Or: Insight into the culture, life and, of course, the science of Japan

Many people associate Japan with cherry trees in full bloom, snow-capped Mount Fuji, delicious food and friendly people. However, this highly technological country has much more to offer than these stereotypes. For example, Japan is also characterized by a diverse research landscape and top-class scientists. Felix Cüppers has the opportunity to get to know Japan’s scientific landscape during his fellowship. He is a doctoral student at the JARA Institute Energy-efficient information technology (Peter Grünberg Institute, PGI-10) and will spend a total of six months at the Tokyo Institute of Technology.

Felix Cüppers in front of the Asakusa Gate in Tokyo. Photo: © private

Breaking new ground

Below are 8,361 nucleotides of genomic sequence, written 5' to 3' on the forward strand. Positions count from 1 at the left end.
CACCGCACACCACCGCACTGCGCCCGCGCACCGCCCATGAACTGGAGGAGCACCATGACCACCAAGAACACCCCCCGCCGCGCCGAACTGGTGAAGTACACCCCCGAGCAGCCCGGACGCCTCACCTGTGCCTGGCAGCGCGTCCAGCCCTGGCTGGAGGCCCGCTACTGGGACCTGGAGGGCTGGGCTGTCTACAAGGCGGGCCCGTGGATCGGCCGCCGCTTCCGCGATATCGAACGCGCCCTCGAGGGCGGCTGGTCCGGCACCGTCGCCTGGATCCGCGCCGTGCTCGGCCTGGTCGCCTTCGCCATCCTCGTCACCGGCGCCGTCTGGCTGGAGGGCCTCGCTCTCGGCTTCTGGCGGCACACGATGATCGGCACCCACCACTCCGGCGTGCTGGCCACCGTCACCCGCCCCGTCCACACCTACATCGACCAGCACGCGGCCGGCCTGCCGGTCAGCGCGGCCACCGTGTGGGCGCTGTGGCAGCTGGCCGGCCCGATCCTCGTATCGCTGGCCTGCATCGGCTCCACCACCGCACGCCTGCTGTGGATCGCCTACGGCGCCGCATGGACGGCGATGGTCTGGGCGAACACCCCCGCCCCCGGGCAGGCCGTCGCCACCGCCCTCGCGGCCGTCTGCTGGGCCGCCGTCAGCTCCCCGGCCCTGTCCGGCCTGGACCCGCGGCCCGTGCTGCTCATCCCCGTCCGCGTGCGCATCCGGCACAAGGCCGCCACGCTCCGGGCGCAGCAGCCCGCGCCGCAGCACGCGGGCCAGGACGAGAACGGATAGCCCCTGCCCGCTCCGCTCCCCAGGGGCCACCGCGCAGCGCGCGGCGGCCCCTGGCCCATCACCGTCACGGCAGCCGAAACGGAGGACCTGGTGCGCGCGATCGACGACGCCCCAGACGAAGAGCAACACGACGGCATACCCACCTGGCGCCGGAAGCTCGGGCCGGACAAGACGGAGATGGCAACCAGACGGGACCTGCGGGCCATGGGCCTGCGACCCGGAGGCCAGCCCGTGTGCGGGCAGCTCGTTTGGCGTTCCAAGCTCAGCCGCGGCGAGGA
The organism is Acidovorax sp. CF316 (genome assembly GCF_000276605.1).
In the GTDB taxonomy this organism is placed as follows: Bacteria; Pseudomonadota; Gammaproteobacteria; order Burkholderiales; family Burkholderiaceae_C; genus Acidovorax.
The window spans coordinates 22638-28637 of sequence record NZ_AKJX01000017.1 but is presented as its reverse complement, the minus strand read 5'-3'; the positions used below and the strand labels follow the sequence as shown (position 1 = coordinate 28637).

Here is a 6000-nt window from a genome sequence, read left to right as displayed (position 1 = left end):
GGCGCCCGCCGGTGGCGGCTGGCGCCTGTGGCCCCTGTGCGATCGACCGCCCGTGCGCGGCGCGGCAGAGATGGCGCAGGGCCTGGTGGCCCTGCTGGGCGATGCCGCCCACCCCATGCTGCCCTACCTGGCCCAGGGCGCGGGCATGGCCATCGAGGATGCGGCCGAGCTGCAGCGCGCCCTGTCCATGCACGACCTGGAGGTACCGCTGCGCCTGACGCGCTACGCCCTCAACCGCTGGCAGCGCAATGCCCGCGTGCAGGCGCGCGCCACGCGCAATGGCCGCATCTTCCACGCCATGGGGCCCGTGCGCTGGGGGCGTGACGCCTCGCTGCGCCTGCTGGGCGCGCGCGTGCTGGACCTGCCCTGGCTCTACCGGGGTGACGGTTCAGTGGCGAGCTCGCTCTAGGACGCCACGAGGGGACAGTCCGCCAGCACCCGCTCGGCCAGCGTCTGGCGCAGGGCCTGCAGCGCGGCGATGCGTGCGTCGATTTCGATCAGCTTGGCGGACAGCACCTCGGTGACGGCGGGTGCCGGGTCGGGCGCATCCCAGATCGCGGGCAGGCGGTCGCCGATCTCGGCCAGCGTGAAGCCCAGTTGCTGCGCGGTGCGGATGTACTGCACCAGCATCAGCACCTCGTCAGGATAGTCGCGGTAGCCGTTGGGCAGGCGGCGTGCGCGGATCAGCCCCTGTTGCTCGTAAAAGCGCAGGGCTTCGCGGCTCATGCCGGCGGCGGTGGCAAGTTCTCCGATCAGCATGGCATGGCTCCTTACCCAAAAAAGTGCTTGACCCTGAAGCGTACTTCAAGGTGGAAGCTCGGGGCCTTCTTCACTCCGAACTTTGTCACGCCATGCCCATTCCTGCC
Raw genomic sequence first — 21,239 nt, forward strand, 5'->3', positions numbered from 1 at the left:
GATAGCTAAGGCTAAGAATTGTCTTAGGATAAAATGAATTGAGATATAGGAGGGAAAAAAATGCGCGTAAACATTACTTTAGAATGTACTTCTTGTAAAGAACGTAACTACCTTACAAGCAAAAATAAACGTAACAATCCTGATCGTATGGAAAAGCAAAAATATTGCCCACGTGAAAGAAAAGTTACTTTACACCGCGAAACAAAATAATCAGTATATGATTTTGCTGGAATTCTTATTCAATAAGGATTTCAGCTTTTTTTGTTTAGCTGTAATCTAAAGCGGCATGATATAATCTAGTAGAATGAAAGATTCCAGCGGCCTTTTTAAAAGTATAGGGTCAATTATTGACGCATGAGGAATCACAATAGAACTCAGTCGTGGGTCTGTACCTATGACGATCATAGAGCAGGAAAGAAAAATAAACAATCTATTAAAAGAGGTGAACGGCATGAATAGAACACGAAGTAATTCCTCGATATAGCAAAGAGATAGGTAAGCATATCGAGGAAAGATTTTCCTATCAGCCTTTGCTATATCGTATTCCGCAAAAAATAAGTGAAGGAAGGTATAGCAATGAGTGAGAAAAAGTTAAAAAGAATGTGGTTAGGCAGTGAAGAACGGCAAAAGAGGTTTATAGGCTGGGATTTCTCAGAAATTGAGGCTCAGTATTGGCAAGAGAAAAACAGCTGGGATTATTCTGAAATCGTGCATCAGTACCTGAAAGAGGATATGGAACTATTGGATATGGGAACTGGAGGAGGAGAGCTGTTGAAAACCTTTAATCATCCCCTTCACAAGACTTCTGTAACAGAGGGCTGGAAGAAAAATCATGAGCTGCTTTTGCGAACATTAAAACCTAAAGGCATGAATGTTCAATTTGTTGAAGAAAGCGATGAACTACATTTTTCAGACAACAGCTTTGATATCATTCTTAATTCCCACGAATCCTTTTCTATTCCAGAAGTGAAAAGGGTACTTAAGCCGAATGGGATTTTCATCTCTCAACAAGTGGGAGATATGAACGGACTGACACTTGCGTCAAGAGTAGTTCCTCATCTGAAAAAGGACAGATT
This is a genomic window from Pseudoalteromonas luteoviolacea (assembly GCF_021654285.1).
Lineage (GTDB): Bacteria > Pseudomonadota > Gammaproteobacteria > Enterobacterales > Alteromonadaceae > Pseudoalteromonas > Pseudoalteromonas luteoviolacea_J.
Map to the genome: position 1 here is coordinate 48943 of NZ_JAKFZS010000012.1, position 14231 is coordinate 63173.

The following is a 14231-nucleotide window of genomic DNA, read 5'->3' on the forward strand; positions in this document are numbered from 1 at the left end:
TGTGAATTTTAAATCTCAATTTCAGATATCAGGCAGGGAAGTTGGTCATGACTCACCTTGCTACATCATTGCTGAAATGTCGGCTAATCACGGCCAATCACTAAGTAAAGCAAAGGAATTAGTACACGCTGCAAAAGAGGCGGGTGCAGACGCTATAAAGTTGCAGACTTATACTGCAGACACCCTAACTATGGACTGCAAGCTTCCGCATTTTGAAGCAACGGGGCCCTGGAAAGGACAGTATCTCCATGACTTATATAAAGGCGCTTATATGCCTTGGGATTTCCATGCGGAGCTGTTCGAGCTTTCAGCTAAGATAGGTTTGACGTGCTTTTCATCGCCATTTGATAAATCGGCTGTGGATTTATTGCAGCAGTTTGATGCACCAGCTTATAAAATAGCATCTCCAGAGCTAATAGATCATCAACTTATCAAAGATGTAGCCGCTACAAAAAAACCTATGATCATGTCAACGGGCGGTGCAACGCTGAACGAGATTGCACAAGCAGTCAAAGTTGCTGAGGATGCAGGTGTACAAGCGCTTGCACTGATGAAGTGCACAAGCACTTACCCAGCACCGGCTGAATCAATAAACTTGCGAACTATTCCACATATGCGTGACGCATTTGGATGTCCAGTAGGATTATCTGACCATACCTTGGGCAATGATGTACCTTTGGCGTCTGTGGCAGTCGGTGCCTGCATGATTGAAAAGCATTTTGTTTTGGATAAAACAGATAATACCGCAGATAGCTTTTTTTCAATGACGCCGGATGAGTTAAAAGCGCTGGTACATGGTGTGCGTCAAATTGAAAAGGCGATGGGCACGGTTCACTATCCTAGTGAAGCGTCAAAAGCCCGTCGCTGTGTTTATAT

Going to another country comes with a lot of worries. For Felix Cüppers, it was first and foremost the language barrier that caused concerns. ” It is surely surprising for many, but the English language is not very widespread in Japan,” he explains, “My Japanese is rather rudimentary, so I had worried a lot about the language barrier beforehand. I imagined it would be difficult to make connections in another culture where you have a difficulty in communicating.” However, it quickly became apparent that Felix was approached in a friendly and open-minded manner, especially by his colleagues in Prof. Hiroshi Funakubo’s research group at the Tokyo Institute of Technology. A lack of language skills can often be compensated using hands, feet, a smile and a good translation app.